Brother John states, in the course of his service-work, he frequently has to make trips to our troubled world. It's not pleasant for him to come here; no surprise there. He comments on the environment of Summerland, to the effect:
"Our world is not an extension of the church -- that's over. We don't live our lives continually praying and singing hymns. There is no 'great throne' with a visible deity to whom constant obeisance is offered -- that's nonsense. Our world is an extension of your world, but with greater vision. Here, we have real work and real lives that give us joy and meaningful existence."
Brother John of Glastonbury:
"Everything here is law-and-order; and yet one is hardly conscious of the order or the law. We are ruled but are not conscious of the ruling."
The 500 Leslie Flint "direct voice" tape-recordings include a testimony by Brother John of Glastonbury (1393-1464 AD), a former monk during his Earth-life.
The following is from the June 3, 1970 recording:
"Everything here is law-and-order; and yet one is hardly conscious of the order or the law. This may sound odd or strange but, what I’m trying to say is, though we are ruled, we are not conscious of the ruling, inasmuch as there is no one person who orders or instructs, in that sense… There are many souls who ‘organize,’ and yet the ‘organization' is such that it seems the most natural thing… There is nothing here that mars or jars. Everything here falls gently, peacefully, harmoniously, into place. It is as if you begin to see, gradually, the jig-saw puzzle of life coming into a clearer picture.”
Editor’s note: Brother John offers one of the very best short descriptions of the laissez-faire approach to regulation and government in Summerland. People follow their own inner passions and directives, their own Jeffersonian personalized “pursuit of happiness,” with very little external-authority guidance (unless they ask for advice from a Spirit Guide). And this is why it’s so important to cultivate one’s sense of the “true self.” And, concerning those who “organize,” see our friend Elizabeth Fry’s testimony.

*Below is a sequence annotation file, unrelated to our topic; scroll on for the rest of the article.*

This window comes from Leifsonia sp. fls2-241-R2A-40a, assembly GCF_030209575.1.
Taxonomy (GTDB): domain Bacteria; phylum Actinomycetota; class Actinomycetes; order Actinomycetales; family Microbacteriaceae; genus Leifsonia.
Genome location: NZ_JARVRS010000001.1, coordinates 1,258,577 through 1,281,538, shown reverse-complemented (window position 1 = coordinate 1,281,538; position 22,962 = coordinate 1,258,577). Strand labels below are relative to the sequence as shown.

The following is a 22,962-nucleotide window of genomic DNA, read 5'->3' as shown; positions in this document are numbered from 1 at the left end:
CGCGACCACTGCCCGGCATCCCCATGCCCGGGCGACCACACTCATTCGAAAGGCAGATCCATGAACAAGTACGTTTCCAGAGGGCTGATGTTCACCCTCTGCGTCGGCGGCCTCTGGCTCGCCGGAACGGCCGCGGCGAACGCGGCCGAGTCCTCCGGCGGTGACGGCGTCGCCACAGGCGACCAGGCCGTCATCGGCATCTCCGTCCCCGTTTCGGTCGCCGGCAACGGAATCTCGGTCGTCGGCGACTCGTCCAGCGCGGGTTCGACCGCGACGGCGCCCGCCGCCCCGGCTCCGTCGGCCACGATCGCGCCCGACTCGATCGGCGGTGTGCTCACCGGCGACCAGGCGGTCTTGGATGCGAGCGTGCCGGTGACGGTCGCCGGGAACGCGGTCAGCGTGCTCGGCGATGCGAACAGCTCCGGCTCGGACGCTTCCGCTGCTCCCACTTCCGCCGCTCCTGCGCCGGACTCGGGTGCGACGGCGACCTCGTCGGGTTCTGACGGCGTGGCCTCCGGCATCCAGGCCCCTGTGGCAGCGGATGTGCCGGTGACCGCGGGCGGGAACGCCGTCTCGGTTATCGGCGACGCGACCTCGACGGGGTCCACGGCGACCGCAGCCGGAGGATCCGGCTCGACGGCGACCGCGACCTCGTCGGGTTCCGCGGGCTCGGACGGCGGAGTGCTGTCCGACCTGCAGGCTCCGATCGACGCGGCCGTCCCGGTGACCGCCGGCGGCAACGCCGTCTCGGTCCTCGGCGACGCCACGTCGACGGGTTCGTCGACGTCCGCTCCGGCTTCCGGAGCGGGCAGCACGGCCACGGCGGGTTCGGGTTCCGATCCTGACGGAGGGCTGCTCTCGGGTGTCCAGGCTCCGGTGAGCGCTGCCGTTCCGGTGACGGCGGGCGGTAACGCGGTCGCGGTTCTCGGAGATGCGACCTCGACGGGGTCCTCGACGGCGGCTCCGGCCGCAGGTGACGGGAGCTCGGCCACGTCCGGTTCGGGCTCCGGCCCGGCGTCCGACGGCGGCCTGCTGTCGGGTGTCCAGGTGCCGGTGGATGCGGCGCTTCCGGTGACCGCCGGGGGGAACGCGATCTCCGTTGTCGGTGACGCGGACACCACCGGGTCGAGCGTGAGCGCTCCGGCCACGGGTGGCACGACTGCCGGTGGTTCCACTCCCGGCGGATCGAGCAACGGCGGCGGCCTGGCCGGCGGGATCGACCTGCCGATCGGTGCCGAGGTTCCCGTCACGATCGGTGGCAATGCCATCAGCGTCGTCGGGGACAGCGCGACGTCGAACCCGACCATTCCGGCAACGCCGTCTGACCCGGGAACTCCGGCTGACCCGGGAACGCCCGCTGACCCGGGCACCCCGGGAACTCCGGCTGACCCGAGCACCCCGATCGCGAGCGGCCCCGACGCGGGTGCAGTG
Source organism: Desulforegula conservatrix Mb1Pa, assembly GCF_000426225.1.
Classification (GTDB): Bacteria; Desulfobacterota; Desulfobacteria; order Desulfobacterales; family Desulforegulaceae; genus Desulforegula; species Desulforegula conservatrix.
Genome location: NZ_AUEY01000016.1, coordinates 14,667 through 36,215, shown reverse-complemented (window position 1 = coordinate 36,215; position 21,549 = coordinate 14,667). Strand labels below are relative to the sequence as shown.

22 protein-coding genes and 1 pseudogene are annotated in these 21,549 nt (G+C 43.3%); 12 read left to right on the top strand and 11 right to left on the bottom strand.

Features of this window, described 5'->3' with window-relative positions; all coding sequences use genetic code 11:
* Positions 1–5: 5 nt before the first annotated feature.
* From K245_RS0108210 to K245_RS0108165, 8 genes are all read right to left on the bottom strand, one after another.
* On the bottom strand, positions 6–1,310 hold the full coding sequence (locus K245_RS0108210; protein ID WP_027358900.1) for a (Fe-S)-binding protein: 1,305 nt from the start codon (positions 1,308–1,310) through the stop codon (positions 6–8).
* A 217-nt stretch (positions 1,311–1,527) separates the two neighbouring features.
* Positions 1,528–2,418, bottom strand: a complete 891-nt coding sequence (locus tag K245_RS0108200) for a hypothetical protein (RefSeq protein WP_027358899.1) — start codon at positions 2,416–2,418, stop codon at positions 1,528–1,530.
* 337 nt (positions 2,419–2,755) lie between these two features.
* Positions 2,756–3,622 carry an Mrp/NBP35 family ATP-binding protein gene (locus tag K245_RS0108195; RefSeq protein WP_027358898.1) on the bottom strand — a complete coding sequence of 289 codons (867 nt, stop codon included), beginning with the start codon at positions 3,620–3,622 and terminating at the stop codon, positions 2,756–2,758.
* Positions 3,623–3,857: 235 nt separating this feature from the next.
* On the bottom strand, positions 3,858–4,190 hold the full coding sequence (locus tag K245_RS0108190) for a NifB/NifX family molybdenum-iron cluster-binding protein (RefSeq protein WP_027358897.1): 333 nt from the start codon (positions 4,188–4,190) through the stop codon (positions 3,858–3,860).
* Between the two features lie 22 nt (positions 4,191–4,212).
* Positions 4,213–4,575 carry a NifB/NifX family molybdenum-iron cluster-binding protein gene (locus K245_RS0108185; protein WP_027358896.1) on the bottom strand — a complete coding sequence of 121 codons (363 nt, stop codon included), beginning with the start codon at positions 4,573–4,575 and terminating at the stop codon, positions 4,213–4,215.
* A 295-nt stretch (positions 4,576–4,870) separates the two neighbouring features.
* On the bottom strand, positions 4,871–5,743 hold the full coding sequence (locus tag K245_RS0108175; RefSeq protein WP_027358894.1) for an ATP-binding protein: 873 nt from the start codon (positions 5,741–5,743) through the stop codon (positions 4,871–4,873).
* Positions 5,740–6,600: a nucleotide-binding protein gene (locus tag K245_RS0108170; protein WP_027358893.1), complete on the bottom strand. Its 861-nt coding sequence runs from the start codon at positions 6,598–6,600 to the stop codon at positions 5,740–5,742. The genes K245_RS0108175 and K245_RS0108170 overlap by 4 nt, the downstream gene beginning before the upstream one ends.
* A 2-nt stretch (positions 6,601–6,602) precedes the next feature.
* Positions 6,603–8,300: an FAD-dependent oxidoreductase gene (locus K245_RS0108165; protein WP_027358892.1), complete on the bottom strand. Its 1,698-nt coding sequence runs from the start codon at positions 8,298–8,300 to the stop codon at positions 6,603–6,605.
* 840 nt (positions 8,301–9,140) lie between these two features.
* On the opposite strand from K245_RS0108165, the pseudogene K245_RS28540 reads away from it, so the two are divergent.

postscript: Dante's glimpse of glorious human evolution, the 'trans-humanization'
Nearing the conclusion of “The Comedy,” we sense that the poet, himself, his expanding perceptions of human destiny, becomes even more complex than his writing. Dante invents the term “trans-humanize.”
We need to transcend common notions of the human condition. We need to go beyond better manners and better laws and better rulers, and all externals, helpful as they may be. "Trans-humanize" becomes Dante's first glimmer that human advancement will not be achieved simply by living in the best neighborhoods of Heaven. We need to go deeper, we need to be changed from the inside out.
Dante may have died still trapped in the old doctrinal concepts, but there were cracks in the granite. Soon the Florentine bard will be exclaiming with Elizabeth Fry: “God is not found in buildings or places" -- not even the empyreal levels of Heaven, but -- "God is found within one’s soul, within one’s inner consciousness.”
Editor's last word:
we're all in exile today
It will escape no one’s notice that our current political climate is but a pebble’s toss from the chaos of Florence. The problem with a poisonous spirit of partisanship is that nobody wants to live in a world like that. It's too corrosive to the human spirit.
Case in point, where is the humor in society today? We don’t laugh anymore. We used to have lots of good quality, good spirited, comedy-variety shows on tv, but they’re all gone now. I still recall the horsing around by Dean Martin and Sammy Davis, Jr., with the latter jumping into Dean's arms; or when Sammy, laughing so much, would sing, "I'm dreaming of a white Christmas." It was very funny, and they had such a good time spoofing this.
Today this would be called racist. Everything is called racist today. How pathetic, and how tired I am of this empty charge by the "holier than thou" crowd. Playing the "R" card is what you do when you've lost on the merits of the case and you have nothing of substance left to say. The only so-called humor that survives is the late-night rancorous roast of national leaders. Instead of laughing, we've become a nation of radical partisans, ricocheting from one faux outrage to the next; and we're all outraged out.
All people of good-will today are asking the same question that bothered Dante in exile: How can we create or regain a just society? What will it take to bring back a warm spirit of community for all participants? It sounds naive even to pose these questions. We’re all in exile today, worried that we can never go home.